When preparing for your fantasy baseball drafts, it is a must to have a strategy before going into your draft. To assist you in your strategy, we have provided you with our Consensus Top 30 third base rankings for 2015, tiered rankings, and NL-only and AL-only rankings as well.
Now that we have provided you all these tools you need to prepare for your drafts, your fantasy draft preparation would be incomplete without some third baseman to target and avoid, which we provide you today.
We asked each of the fantasy baseball writers to provide you with the third baseman they would target in fantasy drafts this season, and you can find them along with their reasoning below.
Third Baseman to Target in 2016
Adrian Beltre, Rangers (Rob Parker)
Here's what I wrote about him in my Texas Rangers preview and it still stands: Despite being limited by a thumb injury for much of the season, he fought through it and still put up 18 HR and 619 PAs, which is almost a full season. He racked up lots of R and RBI and still had a very good triple slash line, even if it was down from his usual. He had surgery to fix his thumb in the offseason and should be good to go in the spring. He will be 37, but I fully expect a bounceback season with an average around 0.300, 20+ HR, and lots of R and RBI hitting third in that lineup. It is easy to write someone off because they are old coming off a slightly down season, but I'm betting on this guy in redrafts. Despite the thumb, he was #12 on ESPN's player rater for 3B in 2015, so #8 for 2016 isn't much of a reach. I think he is being underrated and forgotten.
Maikel Franco, Phillies (Ray Guilfoyle)
I wrote about Franco on Monday. We ranked Franco as out 11th ranked fantasy third baseman in 2016, but I was the high guy on him, ranking him at #7. Here is what I wrote about him in my Monday profile:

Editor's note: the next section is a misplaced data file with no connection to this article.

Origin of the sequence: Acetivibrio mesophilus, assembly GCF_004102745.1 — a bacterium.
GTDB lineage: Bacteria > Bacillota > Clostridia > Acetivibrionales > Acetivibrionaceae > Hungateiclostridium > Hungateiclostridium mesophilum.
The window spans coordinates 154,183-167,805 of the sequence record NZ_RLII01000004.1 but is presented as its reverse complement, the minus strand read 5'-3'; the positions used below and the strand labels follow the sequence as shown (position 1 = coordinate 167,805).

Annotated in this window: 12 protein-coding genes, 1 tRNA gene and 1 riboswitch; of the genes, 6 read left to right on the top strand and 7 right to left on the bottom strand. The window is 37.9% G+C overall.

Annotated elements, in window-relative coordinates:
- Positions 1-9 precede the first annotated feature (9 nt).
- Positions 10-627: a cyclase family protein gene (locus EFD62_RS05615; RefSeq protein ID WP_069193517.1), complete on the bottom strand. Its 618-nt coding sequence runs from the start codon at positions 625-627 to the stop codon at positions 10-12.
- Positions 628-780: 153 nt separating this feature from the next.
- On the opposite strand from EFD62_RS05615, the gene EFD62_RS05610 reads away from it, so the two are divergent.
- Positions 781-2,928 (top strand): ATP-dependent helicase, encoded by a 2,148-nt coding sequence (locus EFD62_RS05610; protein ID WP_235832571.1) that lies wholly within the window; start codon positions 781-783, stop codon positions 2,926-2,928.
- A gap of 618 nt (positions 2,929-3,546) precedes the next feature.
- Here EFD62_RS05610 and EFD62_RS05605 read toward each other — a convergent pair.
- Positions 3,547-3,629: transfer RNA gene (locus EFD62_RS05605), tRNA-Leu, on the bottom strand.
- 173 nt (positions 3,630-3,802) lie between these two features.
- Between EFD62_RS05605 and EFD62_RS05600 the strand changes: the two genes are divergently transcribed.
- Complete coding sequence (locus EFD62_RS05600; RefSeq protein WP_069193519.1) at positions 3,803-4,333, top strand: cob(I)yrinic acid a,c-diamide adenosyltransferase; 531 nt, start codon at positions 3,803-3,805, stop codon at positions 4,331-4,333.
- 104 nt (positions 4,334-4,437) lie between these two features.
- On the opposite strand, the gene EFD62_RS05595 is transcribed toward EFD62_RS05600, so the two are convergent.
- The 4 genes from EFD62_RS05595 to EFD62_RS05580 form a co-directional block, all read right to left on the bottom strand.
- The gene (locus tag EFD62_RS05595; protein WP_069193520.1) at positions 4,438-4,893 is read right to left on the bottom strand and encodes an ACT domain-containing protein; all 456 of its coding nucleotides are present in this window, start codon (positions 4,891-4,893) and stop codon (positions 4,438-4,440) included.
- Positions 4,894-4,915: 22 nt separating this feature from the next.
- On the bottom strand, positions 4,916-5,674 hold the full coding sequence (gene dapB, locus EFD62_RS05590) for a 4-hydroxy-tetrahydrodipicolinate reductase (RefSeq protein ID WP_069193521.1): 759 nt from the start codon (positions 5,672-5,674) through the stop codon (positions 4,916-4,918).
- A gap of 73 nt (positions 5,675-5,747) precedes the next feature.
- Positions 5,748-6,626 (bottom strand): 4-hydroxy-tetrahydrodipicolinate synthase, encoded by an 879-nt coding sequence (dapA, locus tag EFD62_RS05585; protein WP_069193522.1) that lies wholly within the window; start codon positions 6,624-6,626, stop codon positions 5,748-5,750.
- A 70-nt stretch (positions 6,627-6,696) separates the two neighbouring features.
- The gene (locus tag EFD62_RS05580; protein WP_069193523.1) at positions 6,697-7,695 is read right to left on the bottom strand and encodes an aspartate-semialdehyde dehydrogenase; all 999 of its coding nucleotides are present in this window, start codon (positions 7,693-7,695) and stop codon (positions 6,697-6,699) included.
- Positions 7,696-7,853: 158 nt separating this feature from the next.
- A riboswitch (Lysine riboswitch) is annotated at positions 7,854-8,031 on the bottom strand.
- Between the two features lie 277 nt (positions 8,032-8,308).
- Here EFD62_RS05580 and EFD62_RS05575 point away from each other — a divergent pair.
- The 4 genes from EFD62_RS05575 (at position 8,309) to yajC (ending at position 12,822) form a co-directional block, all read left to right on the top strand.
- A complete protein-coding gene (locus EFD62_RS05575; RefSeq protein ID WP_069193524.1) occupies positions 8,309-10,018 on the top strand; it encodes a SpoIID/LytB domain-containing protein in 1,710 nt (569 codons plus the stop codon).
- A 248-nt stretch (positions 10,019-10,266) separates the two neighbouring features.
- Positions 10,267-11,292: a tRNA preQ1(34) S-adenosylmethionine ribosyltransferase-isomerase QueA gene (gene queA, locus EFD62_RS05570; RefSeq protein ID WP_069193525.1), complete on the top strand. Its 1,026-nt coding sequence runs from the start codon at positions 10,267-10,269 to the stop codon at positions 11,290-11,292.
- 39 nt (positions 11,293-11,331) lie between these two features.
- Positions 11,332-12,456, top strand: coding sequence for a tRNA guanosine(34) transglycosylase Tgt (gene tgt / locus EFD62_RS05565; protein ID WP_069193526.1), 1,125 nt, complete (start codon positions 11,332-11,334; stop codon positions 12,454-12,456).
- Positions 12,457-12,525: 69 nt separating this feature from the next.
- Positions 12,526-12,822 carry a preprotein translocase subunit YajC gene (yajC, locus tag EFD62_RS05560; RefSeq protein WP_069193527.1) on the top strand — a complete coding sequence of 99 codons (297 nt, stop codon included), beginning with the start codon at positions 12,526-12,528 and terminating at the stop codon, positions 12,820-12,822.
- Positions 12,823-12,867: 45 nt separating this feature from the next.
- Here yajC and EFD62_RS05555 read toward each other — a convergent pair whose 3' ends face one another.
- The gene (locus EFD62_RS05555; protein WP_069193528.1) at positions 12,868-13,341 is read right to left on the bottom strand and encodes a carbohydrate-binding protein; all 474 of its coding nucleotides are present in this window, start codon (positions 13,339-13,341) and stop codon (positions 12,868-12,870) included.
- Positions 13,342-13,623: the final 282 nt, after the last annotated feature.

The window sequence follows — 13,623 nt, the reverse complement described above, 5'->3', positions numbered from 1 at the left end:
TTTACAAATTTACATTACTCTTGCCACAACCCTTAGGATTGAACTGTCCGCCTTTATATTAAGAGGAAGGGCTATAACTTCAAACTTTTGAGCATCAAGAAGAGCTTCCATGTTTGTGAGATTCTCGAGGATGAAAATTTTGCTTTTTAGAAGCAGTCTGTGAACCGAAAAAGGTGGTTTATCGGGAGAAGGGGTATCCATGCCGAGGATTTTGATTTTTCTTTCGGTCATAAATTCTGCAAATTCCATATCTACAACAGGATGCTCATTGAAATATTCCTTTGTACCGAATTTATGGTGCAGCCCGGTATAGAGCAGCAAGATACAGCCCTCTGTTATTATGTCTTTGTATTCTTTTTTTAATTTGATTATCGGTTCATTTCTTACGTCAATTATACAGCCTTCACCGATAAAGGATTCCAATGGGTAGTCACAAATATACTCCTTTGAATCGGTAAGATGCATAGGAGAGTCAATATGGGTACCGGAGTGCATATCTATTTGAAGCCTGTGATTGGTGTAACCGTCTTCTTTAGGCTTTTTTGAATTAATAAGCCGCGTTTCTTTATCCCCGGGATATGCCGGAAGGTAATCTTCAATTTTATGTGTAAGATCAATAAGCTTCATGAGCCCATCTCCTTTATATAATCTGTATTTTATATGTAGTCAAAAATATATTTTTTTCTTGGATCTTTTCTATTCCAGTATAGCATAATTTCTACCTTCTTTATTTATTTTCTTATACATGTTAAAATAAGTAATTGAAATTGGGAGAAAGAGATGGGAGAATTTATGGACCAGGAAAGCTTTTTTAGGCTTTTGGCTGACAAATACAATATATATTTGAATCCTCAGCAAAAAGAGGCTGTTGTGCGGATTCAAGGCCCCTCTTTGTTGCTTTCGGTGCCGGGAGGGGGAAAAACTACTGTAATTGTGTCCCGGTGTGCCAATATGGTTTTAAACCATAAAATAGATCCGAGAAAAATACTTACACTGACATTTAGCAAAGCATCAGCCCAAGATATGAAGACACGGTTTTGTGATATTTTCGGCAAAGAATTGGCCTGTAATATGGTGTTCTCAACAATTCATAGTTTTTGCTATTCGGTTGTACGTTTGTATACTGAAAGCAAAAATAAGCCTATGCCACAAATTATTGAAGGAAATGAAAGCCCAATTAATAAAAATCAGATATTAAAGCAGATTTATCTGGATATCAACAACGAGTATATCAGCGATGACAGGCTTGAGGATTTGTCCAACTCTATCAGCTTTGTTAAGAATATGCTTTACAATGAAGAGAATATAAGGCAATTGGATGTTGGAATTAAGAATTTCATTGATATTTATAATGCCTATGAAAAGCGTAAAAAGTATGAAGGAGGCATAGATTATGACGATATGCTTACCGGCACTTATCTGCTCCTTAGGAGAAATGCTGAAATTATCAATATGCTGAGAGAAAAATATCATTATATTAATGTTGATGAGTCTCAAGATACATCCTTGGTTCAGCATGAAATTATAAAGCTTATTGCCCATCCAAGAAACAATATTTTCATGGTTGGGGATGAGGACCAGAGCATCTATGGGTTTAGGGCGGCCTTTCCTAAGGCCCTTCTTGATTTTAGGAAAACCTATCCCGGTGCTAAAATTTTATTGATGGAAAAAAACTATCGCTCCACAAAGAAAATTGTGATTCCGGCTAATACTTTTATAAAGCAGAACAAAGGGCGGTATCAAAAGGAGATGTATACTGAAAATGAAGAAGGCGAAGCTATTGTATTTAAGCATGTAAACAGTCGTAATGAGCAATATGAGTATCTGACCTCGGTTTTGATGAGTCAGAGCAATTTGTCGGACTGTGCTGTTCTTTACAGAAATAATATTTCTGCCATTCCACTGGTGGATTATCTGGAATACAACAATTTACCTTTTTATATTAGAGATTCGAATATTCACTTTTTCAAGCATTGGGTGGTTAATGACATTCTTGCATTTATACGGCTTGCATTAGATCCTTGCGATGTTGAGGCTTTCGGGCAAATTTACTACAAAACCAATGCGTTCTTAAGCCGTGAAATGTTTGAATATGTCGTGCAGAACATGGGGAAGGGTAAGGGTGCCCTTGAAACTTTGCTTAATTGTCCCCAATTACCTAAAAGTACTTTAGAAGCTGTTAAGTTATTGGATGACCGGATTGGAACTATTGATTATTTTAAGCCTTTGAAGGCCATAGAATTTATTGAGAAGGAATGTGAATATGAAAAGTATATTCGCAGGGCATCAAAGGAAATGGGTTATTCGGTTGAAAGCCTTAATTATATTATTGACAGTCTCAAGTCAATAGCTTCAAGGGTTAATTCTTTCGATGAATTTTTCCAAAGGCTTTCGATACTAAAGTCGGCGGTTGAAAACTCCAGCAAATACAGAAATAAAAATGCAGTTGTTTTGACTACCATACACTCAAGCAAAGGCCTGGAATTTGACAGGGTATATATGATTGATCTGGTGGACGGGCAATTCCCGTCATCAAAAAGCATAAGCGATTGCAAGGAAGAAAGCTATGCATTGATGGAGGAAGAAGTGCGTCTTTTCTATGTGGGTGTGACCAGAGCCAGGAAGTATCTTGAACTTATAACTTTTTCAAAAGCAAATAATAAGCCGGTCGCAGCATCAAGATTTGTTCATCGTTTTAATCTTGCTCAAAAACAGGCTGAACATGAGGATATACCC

Franco's average draft position according to NFBC currently sits at 105.73, while (Kris) Bryant's ADP is 10.83, meaning you have to draft Bryant in the first round of drafts this season, while you can grab Franco in the late seventh to early eighth rounds right now. Their performance for fantasy purposes could be much closer by the end of the 2016 season than their current ADP's indicate. While Bryant is getting all of the offseason love from the fantasy community, Franco appears to be the forgotten one at the third base position, so he comes with value on draft day.
I think Franco can put up a 2016 season similiar to what Bryant put up in 2015, a 25 home run, 90 RBI season, yet without all of the strikeouts and a higher batting average.
Justin Turner, Dodgers (Daniel Kelley)
Heading into 2014, Justin Turner's main claim to fame, to me, was inspiration for one of my favorite tweets and that was about it. And then he joined the Dodgers. In two years since, he's played 235 games and hit .314/.384/.492, good for a 145 OPS+. Between the Dodgers taking a little time to really believe in Turner and a few injuries, he hasn't played full time in those two years, but he certainly will now. At 31, his prime will be short, but Turner has earned the right in the last two years to be a starting fantasy third baseman. Yet I'm the high man on Turner in our rankings, and I have him 11th. He's outside the top 20 in some cases. Dude should have earned more respect than that.